26
86
Gini Dietrich

Media Relations in the Digital Age

By: Gini Dietrich | September 30, 2013 | 
79

Media Relations in the Digital Age

By Gini Dietrich

I still look in the mirror and see my 27-year-old self. It certainly doesn’t feel like I’ve been practicing communications for more than 15 years. But when I think back to how things were done at the beginning of my career versus today, it’s easy to see how that many years have flown by.

We used to write news releases, advertorials, feature stories, and more, print them out, overnight them to the client, and wait for their feedback. A few days later, the feedback would come back, via an overnight package, and we’d make the changes, mark it final, and send for their signature.

Today that seems like an incredible waste of time (and trees). I can still picture the outbox where the envelopes were collected to be sent at the end of each day.

As well, media relations used to be about getting invited to editorial board meetings, hosting journalists at week-long events so they could learn more about your organization, and finding a reason to have lunch, coffee, or dinner with journalists to build your relationship with them.

Long after that became a no-no, there were still some journalists who would see you on the sly … and you knew who they were and how to approach them. In fact, there was one Chicago Sun-Times reporter who practiced that until he retired two years ago.

The Great Recession

While these things were beginning to change for ethics reasons, when the economy crashed in 2008, things really began to change.

Suddenly the journalists with whom you’d built relationships with during your career were taking mandatory furloughs or, worse, being laid off. Those who were left were suddenly covering three or four topics, when only one was their expertise.

The need for a PR professional became even more needed, but because journalists were so busy, they resented those who called or emailed simply for the sake of keeping the relationship alive.

Then, of course, social media entered the fray and journalists began to use that and their own content to find sources. The good old days of picking up the phone and chatting about the stories that were forthcoming to see if your organization was a fit are very slim and the web has changed the way we communicate.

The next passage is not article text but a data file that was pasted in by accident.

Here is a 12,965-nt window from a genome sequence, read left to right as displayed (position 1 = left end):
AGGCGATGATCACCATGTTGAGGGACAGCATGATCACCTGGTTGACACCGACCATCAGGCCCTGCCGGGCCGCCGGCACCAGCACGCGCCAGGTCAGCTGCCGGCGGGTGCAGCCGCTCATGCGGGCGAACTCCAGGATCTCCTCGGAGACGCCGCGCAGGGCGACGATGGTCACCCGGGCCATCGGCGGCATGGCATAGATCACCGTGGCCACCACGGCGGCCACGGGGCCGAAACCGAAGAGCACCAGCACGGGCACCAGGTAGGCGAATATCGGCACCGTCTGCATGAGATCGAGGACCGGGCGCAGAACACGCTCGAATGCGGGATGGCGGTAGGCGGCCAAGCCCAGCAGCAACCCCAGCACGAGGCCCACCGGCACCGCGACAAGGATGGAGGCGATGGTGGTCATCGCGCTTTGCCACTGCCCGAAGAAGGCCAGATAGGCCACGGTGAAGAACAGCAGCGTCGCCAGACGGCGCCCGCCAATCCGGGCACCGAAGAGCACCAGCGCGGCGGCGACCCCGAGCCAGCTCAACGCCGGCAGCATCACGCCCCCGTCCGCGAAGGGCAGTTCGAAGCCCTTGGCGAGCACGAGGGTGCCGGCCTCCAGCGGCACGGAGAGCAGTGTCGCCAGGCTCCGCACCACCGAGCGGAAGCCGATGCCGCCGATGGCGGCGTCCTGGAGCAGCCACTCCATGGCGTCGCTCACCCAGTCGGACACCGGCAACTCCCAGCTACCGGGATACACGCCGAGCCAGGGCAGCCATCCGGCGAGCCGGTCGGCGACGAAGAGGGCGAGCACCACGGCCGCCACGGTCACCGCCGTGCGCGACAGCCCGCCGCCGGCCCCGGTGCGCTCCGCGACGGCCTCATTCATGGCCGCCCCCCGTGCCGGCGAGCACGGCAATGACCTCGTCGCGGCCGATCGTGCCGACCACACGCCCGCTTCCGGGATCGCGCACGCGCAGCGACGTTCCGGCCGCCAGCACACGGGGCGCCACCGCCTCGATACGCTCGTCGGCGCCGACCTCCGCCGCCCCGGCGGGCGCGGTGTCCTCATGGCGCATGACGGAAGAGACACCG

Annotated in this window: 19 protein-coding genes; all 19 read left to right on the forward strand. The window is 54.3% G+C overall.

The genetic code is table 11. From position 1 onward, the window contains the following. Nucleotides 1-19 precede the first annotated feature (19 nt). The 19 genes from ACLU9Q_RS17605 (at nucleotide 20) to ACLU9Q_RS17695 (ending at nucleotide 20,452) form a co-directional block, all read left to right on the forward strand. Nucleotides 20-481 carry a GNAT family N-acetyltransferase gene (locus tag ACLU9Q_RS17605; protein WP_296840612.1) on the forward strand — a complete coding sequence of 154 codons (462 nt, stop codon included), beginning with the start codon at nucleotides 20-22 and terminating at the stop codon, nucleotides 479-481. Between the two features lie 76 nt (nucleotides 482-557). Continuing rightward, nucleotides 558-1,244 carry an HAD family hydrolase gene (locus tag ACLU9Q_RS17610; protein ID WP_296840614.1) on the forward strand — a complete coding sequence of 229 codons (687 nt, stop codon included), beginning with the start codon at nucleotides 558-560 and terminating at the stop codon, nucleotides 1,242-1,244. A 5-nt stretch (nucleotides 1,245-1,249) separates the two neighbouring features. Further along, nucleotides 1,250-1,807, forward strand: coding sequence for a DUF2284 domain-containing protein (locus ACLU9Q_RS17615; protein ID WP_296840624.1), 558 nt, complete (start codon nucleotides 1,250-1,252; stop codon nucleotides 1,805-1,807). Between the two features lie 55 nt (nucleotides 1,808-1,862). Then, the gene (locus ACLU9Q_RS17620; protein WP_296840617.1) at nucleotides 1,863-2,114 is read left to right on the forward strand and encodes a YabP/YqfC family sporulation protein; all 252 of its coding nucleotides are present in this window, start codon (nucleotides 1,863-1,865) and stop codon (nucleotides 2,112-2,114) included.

It’s pretty easy to understand networking and building relationships with human beings. We all do and have our entire lives.

What’s more difficult to understand is how to do that using technology and without ever actually speaking to someone who can help you tell your story.

Manage Media Relations in the Digital Age

Following are some tips for you to consider using when you embark on a media relations program.

  1. Use the social networks. If you have targeted publications or journalists for your industry, find them on the social networks. More than likely, they are on Twitter and you can follow them there. Add them to a Twitter list so you see everything they tweet. Find a reason to connect with them there, even if it’s just to introduce yourself, and keep the conversation going on Twitter every day. Soon enough you’ll find something they are working on that is a fit for you.
  2. Read their articles. Unless they’re in TV, most journalists have something you can read and comment on. Many will read the comments on their articles to source new people to call. If you offer a differing opinion or provide more information on the topic, it’s highly likely they will contact you for future stories. For a step-by-step process on how to do this, check out Six Tips to Pitch Journalists On Your Own.
  3. Send a personalized email. The other day I received an email from a peer that said she loved reading Spin Sucks. She said she just wanted to introduce herself. She wrote a couple of sentences about how she thought the two of us could work in the future and she ended it there. I fully expect to receive a pitch from her soon, but she started out by engaging with me instead of asking something of me.
  4. Send something in the mail. When Marketing in the Round came out last year, I bought several copies to send to journalists when it was appropriate. But if you don’t have a book, a handwritten note works extremely well in today’s fast-paced, digital world.
  5. Personalize your pitches. It’s pretty easy to write a news release about your latest news, copy it into an email, add a bunch of email addresses, and hit send. But that never, ever works. You’ve spent all this time getting to know your industry journalists. Don’t insult them by sending something you sent to everyone on your list.